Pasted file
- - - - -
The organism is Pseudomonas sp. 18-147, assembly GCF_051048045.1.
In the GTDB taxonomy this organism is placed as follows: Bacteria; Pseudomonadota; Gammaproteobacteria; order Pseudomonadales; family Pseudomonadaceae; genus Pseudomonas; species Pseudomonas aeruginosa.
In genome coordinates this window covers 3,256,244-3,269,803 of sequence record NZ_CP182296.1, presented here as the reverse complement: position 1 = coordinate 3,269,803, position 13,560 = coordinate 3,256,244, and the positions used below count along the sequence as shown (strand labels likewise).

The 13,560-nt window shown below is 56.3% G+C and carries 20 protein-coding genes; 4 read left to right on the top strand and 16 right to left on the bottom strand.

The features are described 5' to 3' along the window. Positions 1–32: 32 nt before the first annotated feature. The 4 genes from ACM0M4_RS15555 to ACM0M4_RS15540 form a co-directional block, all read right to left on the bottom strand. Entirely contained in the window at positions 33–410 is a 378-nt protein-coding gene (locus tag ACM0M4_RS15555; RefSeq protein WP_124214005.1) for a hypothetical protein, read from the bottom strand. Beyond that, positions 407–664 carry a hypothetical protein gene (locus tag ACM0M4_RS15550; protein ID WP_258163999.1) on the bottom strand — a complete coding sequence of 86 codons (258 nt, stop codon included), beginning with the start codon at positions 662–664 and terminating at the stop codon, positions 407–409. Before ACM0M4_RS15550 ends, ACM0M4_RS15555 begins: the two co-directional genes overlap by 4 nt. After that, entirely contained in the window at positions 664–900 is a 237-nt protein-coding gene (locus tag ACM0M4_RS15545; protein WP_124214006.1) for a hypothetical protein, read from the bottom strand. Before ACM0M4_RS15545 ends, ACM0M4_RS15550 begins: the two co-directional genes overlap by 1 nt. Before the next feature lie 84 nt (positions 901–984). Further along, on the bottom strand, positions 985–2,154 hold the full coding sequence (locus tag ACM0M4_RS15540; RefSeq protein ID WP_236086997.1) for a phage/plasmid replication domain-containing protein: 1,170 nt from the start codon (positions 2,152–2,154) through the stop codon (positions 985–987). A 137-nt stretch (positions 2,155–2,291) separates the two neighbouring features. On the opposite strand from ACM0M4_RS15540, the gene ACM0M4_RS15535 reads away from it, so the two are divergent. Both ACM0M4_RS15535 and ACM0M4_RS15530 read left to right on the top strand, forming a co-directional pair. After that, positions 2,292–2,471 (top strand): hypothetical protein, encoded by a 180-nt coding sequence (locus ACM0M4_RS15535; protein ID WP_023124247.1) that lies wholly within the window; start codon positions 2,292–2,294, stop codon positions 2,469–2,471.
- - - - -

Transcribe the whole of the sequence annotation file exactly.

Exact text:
The organism is Pseudomonas sp. 18-147, assembly GCF_051048045.1.
In the GTDB taxonomy this organism is placed as follows: Bacteria; Pseudomonadota; Gammaproteobacteria; order Pseudomonadales; family Pseudomonadaceae; genus Pseudomonas; species Pseudomonas aeruginosa.
In genome coordinates this window covers 3,256,244-3,269,803 of sequence record NZ_CP182296.1, presented here as the reverse complement: position 1 = coordinate 3,269,803, position 13,560 = coordinate 3,256,244, and the positions used below count along the sequence as shown (strand labels likewise).

The 13,560-nt window shown below is 56.3% G+C and carries 20 protein-coding genes; 4 read left to right on the top strand and 16 right to left on the bottom strand.

The features are described 5' to 3' along the window. Positions 1–32: 32 nt before the first annotated feature. The 4 genes from ACM0M4_RS15555 to ACM0M4_RS15540 form a co-directional block, all read right to left on the bottom strand. Entirely contained in the window at positions 33–410 is a 378-nt protein-coding gene (locus tag ACM0M4_RS15555; RefSeq protein WP_124214005.1) for a hypothetical protein, read from the bottom strand. Beyond that, positions 407–664 carry a hypothetical protein gene (locus tag ACM0M4_RS15550; protein ID WP_258163999.1) on the bottom strand — a complete coding sequence of 86 codons (258 nt, stop codon included), beginning with the start codon at positions 662–664 and terminating at the stop codon, positions 407–409. Before ACM0M4_RS15550 ends, ACM0M4_RS15555 begins: the two co-directional genes overlap by 4 nt. After that, entirely contained in the window at positions 664–900 is a 237-nt protein-coding gene (locus tag ACM0M4_RS15545; protein WP_124214006.1) for a hypothetical protein, read from the bottom strand. Before ACM0M4_RS15545 ends, ACM0M4_RS15550 begins: the two co-directional genes overlap by 1 nt. Before the next feature lie 84 nt (positions 901–984). Further along, on the bottom strand, positions 985–2,154 hold the full coding sequence (locus tag ACM0M4_RS15540; RefSeq protein ID WP_236086997.1) for a phage/plasmid replication domain-containing protein: 1,170 nt from the start codon (positions 2,152–2,154) through the stop codon (positions 985–987). A 137-nt stretch (positions 2,155–2,291) separates the two neighbouring features. On the opposite strand from ACM0M4_RS15540, the gene ACM0M4_RS15535 reads away from it, so the two are divergent. Both ACM0M4_RS15535 and ACM0M4_RS15530 read left to right on the top strand, forming a co-directional pair. After that, positions 2,292–2,471 (top strand): hypothetical protein, encoded by a 180-nt coding sequence (locus ACM0M4_RS15535; protein ID WP_023124247.1) that lies wholly within the window; start codon positions 2,292–2,294, stop codon positions 2,469–2,471.